Even more than Silicon Valley, Miami embodies the central technological myth of our time – that nature can not only be tamed but made irrelevant. Miami was a mosquito-and-crocodile-filled swampland for thousands of years, virtually uninhabited until the late 1800s. Then developers arrived, canals were dug, swamps were drained, and a city emerged that was unlike any other place on the planet, an edge-of-the-world, air-conditioned dreamland of sunshine and beaches and drugs and money; Jan Nijman, the former director of the Urban Studies Program at the University of Miami, called 20th-century Miami “a citadel of fantastical consumption.” Floods would come and go and hurricanes might blow through, but the city would survive, if only because no one could imagine a force more powerful than human ingenuity. That defiance of nature – the sense that the rules don’t apply here – gave the city its great energy. But it is also what will cause its demise.
You DO realize that Kanye West is the King of Chicago rap, right? You’re not going to bitch and moan about minor trivialities, right? “Oh, well he doesn’t live here anymore!” What are you, high? The conflict, the shit-talking, the willingness to speak his mind about damn near anything you can have an opinion on, the sense of humor, the transparent aspiration to do more and do it better. Hell, the man IS Chicago.
Ernest Wilkins, “The King of the City: The Best Rapper in 13 Hip-Hop Meccas,” Complex, August 28, 2013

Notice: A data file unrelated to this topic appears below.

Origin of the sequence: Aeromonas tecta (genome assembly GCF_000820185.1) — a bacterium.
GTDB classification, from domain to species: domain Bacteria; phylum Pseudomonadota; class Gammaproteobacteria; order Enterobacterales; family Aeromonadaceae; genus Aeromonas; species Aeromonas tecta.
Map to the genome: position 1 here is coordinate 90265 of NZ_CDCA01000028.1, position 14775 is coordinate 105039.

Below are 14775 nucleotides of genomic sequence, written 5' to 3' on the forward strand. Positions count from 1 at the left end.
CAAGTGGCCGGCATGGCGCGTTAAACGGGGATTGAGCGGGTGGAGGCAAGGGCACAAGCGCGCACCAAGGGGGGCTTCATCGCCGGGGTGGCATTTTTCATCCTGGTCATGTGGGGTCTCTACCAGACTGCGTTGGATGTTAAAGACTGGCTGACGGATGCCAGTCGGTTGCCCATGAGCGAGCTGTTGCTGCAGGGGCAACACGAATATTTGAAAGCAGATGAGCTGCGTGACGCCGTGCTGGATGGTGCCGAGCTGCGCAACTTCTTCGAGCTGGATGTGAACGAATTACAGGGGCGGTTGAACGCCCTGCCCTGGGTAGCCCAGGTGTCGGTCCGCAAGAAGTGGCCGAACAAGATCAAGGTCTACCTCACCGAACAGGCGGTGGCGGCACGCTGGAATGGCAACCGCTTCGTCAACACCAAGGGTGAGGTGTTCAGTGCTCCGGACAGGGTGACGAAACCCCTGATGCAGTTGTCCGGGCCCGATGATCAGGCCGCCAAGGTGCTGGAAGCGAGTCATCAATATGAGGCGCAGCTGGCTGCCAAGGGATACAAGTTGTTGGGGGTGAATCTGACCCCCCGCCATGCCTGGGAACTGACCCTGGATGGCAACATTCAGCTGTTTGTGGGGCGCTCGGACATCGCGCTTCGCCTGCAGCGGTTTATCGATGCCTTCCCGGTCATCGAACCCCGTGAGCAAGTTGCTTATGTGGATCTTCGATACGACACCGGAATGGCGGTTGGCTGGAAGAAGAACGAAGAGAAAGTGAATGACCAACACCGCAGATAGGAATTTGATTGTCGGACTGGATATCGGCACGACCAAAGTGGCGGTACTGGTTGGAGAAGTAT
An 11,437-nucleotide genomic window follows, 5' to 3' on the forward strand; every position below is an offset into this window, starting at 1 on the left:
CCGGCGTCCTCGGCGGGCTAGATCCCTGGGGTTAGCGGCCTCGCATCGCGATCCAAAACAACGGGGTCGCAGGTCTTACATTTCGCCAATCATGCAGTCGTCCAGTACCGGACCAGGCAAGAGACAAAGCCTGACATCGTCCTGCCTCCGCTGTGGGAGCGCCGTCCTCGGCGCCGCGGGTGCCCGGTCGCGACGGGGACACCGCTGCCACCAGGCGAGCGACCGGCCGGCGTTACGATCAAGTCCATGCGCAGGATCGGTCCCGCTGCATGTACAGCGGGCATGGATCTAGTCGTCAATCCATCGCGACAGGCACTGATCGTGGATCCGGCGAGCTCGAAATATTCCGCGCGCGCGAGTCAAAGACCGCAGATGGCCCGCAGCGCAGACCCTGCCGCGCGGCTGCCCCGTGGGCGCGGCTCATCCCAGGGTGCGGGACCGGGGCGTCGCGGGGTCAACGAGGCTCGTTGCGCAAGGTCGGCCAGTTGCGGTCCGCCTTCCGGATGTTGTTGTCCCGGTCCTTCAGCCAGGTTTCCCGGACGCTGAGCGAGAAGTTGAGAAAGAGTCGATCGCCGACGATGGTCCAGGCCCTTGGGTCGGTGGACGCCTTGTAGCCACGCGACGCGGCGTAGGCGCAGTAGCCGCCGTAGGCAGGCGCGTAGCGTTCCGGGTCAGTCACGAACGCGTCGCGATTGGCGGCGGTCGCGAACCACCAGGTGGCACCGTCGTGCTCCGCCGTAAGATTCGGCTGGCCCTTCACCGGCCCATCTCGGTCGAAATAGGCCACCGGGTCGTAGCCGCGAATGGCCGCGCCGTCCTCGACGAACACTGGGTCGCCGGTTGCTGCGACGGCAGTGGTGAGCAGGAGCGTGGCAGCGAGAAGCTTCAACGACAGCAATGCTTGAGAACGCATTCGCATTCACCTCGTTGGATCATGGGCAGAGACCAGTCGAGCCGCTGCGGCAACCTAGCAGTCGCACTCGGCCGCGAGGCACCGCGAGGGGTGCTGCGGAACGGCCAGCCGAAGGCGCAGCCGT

This whole article is great. I also enjoy Jeff Weiss on L.A.:
With last October’s good kid, m.A.A.d city, Kendrick achieved a unanimous municipal appeal unseen since 2Pac. A punk friend told me that he was all she listened to in her car—same with her hardcore friends. At the grocery store, a black woman in a head wrap and floral print dress overheard me talking about Kendrick’s verse on “Control.”
“I just love Kendrick,” she interrupted with the enthusiasm of someone who hadn’t liked a young rapper in a long time. “He’s so talented, but he’s so humble.”
Humble is the last word I’d use to describe someone who issued one of the most brazen West Coast proclamations since Snoop came through and crushed the buildings. But this contradiction illustrates the depth of Kendrick’s appeal. You rarely sense that you know him personally, but you feel like you understand and relate. His opinions are open to interpretation, but the characters and themes are clear and three-dimensional. Like 2Pac, Kendrick is a vessel for many to project their dreams, politics, and personality quirks.
And Willy Staley on E-40 and the Bay Area:
At he settles into middle age, at 46 years old, it might seem an odd time to crown Earl “E-40” Stevens the King of the Bay. But then again, Jerry Brown, the governor of California — a place more associated with youth and vigor than, say, Michigan — is 75. The parallels between 40’s career and Brown’s are worth pointing out. They were promising as youngsters, rising through the ranks of their respective establishments through pluck and verve. In the mid-aughts, both men—neither originally from Oakland — decided they would try to become that city’s mayor. Brown did so officially, and succeeded. E-40 tried to do it with stripped-down Lil Jon beats and failed, possibly deflating the whole ascendant Bay Area scene with it — but not before countless Volvos had rolled driverless down suburban blocks from Vallejo to Maine, much to the delight of a nation new to YouTube.